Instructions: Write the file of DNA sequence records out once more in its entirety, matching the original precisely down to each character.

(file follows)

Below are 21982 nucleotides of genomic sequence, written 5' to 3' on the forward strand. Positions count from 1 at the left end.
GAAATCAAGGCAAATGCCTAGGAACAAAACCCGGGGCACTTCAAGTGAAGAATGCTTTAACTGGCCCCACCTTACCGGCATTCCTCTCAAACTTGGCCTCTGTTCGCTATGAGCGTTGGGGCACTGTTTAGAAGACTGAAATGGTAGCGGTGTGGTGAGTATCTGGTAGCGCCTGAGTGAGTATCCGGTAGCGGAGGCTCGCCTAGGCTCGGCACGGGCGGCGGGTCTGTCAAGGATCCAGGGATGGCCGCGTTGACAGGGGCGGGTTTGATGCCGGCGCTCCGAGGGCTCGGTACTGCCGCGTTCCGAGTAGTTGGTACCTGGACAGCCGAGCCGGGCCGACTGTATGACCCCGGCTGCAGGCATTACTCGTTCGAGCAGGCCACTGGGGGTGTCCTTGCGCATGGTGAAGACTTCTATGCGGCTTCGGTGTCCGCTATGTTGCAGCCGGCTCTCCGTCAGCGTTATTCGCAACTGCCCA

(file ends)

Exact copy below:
Below are 21982 nucleotides of genomic sequence, written 5' to 3' on the forward strand. Positions count from 1 at the left end.
GAAATCAAGGCAAATGCCTAGGAACAAAACCCGGGGCACTTCAAGTGAAGAATGCTTTAACTGGCCCCACCTTACCGGCATTCCTCTCAAACTTGGCCTCTGTTCGCTATGAGCGTTGGGGCACTGTTTAGAAGACTGAAATGGTAGCGGTGTGGTGAGTATCTGGTAGCGCCTGAGTGAGTATCCGGTAGCGGAGGCTCGCCTAGGCTCGGCACGGGCGGCGGGTCTGTCAAGGATCCAGGGATGGCCGCGTTGACAGGGGCGGGTTTGATGCCGGCGCTCCGAGGGCTCGGTACTGCCGCGTTCCGAGTAGTTGGTACCTGGACAGCCGAGCCGGGCCGACTGTATGACCCCGGCTGCAGGCATTACTCGTTCGAGCAGGCCACTGGGGGTGTCCTTGCGCATGGTGAAGACTTCTATGCGGCTTCGGTGTCCGCTATGTTGCAGCCGGCTCTCCGTCAGCGTTATTCGCAACTGCCCA